Are all smartphones the same as Spy-Phones?
Smartphones are our daily companions these days. We take the smartphone with us everywhere. Some people also take it to the toilet to replace the magazine.
But smartphones also transmit a lot of user data back to the manufacturers, or even to the programmers of apps, or the companies behind the apps.
So Google, Apple and Co always know when, where and which smartphone was first started and thus activated. But not only that, but also the number of installed apps, the mobile phone provider and a lot more data is transmitted back home at the very first start, and beyond, of the mobile phone.
But not only Google or Apple collect data, but also apps. WhatsApp regularly reads the contacts stored on the mobile phone, Facebook regularly transmits the GPS position and many other meta data to the home.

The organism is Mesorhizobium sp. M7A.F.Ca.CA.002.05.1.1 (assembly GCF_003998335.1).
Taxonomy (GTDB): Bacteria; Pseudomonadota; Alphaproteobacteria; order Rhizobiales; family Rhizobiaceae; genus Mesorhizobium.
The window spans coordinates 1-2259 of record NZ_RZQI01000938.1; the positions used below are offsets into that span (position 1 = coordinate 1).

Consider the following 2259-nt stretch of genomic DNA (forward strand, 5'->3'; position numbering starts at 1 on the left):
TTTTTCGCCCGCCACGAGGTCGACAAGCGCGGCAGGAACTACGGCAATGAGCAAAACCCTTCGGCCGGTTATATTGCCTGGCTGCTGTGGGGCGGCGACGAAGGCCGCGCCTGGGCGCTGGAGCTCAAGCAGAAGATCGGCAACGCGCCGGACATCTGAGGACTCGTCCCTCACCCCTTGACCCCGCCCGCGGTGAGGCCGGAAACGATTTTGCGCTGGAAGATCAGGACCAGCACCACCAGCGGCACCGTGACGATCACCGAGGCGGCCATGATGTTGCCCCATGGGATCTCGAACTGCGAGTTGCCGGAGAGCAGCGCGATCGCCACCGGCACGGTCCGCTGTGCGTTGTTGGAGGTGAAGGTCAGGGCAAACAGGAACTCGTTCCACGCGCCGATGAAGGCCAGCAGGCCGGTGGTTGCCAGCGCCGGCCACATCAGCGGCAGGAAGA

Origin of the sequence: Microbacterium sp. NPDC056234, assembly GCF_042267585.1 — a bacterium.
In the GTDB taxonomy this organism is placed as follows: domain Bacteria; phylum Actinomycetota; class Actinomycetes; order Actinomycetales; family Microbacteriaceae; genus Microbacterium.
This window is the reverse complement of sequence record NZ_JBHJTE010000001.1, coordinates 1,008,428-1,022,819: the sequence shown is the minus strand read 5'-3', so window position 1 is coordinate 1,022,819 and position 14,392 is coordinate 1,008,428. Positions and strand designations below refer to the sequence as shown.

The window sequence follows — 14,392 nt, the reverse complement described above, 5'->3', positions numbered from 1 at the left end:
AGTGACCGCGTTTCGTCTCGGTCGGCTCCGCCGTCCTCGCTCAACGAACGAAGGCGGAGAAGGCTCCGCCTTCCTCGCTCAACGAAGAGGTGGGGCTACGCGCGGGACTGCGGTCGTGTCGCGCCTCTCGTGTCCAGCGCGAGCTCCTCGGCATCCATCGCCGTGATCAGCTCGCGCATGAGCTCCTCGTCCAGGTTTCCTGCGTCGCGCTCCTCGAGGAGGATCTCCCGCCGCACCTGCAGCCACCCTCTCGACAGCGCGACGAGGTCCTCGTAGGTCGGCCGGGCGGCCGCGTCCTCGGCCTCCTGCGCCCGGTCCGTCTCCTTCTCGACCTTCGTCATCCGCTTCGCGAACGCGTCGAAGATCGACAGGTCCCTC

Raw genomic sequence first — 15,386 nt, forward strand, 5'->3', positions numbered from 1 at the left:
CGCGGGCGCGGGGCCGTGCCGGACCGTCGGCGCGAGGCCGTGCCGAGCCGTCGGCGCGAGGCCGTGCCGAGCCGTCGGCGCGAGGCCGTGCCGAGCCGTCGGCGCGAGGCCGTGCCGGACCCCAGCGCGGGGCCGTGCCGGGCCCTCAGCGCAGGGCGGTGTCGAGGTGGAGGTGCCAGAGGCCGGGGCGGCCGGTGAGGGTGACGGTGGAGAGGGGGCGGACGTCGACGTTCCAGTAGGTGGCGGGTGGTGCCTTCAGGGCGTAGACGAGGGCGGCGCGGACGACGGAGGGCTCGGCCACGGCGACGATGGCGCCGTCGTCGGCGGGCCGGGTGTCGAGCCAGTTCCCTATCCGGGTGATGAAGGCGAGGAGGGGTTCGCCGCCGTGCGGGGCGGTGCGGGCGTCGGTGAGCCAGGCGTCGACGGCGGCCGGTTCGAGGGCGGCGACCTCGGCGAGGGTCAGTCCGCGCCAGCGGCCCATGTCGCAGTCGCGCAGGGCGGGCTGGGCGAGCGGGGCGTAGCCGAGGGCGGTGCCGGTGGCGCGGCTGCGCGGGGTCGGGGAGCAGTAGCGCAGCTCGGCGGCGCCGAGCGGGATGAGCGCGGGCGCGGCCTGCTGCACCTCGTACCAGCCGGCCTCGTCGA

Germany’s former data protection commissioner criticizes criticized criticized in the Datenschutzforum.
The big problem for smartphone users is that it is hardly possible, if at all, to understand when which location data is collected, to whom it is transmitted and how and for how long it is stored. In the best case, individual applications “ask” for consent to transmit location data, whereby consent is not only a prerequisite for the use of services for which such data is actually required (e.g. for navigation). For the smartphone I used, for example, an app required access to location data, the sole purpose of which was to use the smartphone as a “flashlight”.
Smartphones are, directly or indirectly, also small bugs that accompany us daily in life and that we buy voluntarily and install apps that may monitor us even deeper.